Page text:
“Yes, Sir, I’ll just bet that was what they were thinking,” Kiselev ground out. “I don’t suppose there were any suggestions that I might take this personally, and therefore might not put the necessary effort into the operation?”

“Rest assured that no such thoughts were ever voiced,” Locatelli said, his tone studiously neutral.

Which wasn’t to say Dapplelake or Cazenestro or Breakwater hadn’t thought it, of course. Not only were they going to take his ship away from him, but they were going to bring his professionalism into question in the bargain. Snakelike butt-coverers, the whole lot of them.

“Yes, Sir,” he said stiffly.

“If it makes you feel any better, I opposed the decision,” Locatelli said. “That’s just between you and me, of course.”

“Yes, Sir,” Kiselev said again. That was Locatelli, all right—a man by, for, and from the RMN, without a single political bone in his body. “Thank you, Sir.”

“I’m just sorry I couldn’t carry the day,” Locatelli said ruefully. “What’s the old quote? If it has to be done, a real man shoots his own dog himself.”

Kiselev winced. No political bones, but not always the most tactful of men, either.

“Something like that, Sir.”

“Yes,” Locatelli said. “At any rate, you’re to report to Casey-Rosewood at oh-nine-hundred next Tuesday for a preliminary briefing from Colonel Massingill. The two of you will have some flexibility as to when your permanent transfer will take place.”

“Yes, Sir,” Kiselev said. “I assume my replacement will be aboard before I leave?”

“Yes, assuming Breakwater gets his rear in gear and confirms one of the people the First Lord has put forward,” Locatelli said. “Not sure why he was allowed veto power over that decision, since the transfer to MPARS isn’t going to happen until after the conversion. But it is what it is. At any rate, you’ll still be in command here until he or she is approved and on board.” He pursed his lips. “Well. I’m sorry to have been the bearer of bad news. If there are no further questions, I’ll be on my way.”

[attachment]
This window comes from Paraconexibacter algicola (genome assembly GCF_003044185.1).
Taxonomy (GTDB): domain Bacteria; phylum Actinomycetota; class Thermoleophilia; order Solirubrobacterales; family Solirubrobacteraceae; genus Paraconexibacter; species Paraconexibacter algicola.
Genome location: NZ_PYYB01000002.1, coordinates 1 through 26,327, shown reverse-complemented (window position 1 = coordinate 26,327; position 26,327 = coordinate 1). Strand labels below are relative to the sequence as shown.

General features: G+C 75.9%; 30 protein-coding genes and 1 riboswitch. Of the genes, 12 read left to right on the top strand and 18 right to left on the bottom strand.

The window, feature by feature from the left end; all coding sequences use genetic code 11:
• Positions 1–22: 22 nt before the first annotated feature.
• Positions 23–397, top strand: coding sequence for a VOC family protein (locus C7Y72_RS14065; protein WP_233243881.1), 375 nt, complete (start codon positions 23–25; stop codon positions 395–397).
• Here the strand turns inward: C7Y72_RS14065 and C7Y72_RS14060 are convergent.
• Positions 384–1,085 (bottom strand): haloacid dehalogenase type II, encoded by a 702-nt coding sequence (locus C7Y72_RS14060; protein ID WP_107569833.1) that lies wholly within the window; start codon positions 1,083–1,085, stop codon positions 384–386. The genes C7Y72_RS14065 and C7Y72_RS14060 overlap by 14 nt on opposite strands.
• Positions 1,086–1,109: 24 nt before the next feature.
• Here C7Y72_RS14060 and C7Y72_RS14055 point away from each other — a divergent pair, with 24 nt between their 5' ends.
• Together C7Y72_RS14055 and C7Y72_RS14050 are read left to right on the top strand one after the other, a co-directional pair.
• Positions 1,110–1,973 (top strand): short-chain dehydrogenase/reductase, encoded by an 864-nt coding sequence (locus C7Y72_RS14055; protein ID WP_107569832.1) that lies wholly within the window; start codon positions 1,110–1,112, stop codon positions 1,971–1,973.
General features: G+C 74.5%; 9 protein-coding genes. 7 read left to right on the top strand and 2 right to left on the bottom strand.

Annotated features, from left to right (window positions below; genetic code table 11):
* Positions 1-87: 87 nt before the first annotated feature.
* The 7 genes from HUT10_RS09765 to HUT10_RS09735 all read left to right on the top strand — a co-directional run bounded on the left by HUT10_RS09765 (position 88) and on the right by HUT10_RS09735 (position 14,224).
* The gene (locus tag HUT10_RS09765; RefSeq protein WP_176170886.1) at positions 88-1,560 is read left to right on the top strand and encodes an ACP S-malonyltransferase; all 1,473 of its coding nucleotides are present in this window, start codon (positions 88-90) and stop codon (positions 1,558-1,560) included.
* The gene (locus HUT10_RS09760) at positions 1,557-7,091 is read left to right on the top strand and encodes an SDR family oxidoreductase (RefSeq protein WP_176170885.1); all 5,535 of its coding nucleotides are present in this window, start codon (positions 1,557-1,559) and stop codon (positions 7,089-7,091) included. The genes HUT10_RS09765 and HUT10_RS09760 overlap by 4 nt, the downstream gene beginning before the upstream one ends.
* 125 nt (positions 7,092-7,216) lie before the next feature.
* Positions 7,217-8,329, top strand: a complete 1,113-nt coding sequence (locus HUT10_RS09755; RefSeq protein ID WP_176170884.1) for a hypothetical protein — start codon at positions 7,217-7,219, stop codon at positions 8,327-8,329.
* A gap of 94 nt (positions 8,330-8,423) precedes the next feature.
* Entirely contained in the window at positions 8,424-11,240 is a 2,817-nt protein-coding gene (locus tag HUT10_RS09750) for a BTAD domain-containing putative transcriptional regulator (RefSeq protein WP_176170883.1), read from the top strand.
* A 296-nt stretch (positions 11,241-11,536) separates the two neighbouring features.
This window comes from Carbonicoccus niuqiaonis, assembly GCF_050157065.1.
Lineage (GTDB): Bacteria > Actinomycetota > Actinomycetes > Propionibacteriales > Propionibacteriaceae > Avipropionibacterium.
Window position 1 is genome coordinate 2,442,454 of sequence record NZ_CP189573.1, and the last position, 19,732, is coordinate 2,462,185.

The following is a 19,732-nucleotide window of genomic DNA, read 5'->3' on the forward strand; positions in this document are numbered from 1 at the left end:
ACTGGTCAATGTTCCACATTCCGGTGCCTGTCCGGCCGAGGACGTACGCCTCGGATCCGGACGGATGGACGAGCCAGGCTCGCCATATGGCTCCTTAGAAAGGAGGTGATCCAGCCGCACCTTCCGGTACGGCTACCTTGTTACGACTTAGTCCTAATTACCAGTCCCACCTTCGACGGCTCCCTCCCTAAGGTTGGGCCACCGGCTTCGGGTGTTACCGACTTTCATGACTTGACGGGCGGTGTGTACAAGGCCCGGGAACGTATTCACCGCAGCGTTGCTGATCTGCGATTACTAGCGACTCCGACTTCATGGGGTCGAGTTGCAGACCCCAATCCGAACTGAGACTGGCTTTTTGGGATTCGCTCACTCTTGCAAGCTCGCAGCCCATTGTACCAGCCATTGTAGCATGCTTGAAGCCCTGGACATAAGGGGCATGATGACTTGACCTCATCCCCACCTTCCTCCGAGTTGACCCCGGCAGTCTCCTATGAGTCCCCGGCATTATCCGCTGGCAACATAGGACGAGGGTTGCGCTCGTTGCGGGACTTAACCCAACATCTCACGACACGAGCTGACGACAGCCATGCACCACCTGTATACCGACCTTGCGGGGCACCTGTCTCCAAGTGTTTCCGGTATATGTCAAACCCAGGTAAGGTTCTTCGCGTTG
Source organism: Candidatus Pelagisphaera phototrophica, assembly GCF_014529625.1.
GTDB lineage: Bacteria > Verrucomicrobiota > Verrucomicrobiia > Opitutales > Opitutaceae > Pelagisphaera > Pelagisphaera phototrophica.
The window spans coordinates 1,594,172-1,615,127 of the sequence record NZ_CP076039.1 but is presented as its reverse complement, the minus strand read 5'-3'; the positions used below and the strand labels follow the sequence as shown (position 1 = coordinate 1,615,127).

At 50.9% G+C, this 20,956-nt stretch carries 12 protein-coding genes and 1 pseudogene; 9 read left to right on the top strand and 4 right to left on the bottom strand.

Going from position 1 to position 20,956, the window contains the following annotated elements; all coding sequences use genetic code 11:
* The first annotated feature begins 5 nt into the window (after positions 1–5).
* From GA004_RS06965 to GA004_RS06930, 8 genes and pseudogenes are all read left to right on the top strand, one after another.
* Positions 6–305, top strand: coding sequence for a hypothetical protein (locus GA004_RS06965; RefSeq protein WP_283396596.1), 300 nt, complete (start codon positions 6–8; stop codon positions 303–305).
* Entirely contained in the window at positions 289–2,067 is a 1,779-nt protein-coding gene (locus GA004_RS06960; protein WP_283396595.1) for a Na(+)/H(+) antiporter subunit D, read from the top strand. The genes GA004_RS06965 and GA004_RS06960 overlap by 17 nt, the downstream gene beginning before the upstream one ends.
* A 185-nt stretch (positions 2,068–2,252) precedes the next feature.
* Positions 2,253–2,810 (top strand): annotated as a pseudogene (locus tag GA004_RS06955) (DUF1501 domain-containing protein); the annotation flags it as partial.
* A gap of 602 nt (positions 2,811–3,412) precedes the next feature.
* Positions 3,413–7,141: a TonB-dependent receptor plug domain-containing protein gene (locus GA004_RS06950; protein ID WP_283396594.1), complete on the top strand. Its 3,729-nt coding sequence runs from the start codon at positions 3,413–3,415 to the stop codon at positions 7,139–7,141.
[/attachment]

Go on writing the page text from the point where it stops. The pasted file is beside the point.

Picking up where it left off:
“No questions, Sir,” Kiselev said. No questions that Locatelli could answer, anyway.

“Very good,” Locatelli said, his voice all brisk and businesslike again. “I’ll be sure to check in with you again after you settle into Casey-Rosewood and see how you’re doing.” He cocked an eyebrow. “Oh, and one other matter I don’t believe I mentioned. Along with your new assignment, you’ll be receiving a promotion.” He offered his hand. “Congratulations, Commodore Kiselev.”

Swallowing, Kiselev took the other’s hand and shook it.

“Thank you, Sir.”

“No thanks needed,” Locatelli assured him. “It’s long overdue. Good luck, Commodore, and I’ll see you again in a few weeks.”

With a nod, the admiral turned and left Kiselev’s office.

The office that had been Kiselev’s official working home for the past three years. The office, and the home, that would soon be torn up and mangled, all at the egomaniacal whim of an ignorant, pennypinching civilian. And there was nothing Kiselev could do about it.

But maybe there was someone else who could.

Circling his desk, he sat down in his swivel chair and keyed his com system. On a real ship, the odd thought struck him, he would have a yeoman or communications officer to do this for him. Maybe at Casey-Rosewood he would, as well. But for right now, he was perfectly comfortable doing such things for himself.

The com ran through its protocols and self-checks and aimed its laser at the nearest System Command relay satellite.

“This is Captain—this is Commodore Kiselev, aboard HMS Mars,” he said into the mike.

“System Command communications,” a brisk feminine voice came back promptly. “How may I direct your call, Commodore?”

Kiselev smiled tightly. So his promotion had already popped up in the system, without the mid-rank delay that could be embarrassing to a newly minted officer and disconcerting to the subordinates who hadn’t yet received an official notice. Leave it to Locatelli to get even the small details right.

“Patch me through to Defiant,” he ordered.

“Direct or message?”

“Message,” Kiselev said. He wasn’t exactly sure where Defiant was at the moment, and even a few of seconds’ time delay made direct conversations awkward.

Besides, there was no guarantee the recipient would even remember his old division CO. Best to post a message that would give him time to sort it out before responding.


Kiselev took a deep breath. “Commander Edward Winton,” he said. “That’s Commander Prince Edward Winton.”

Back | Next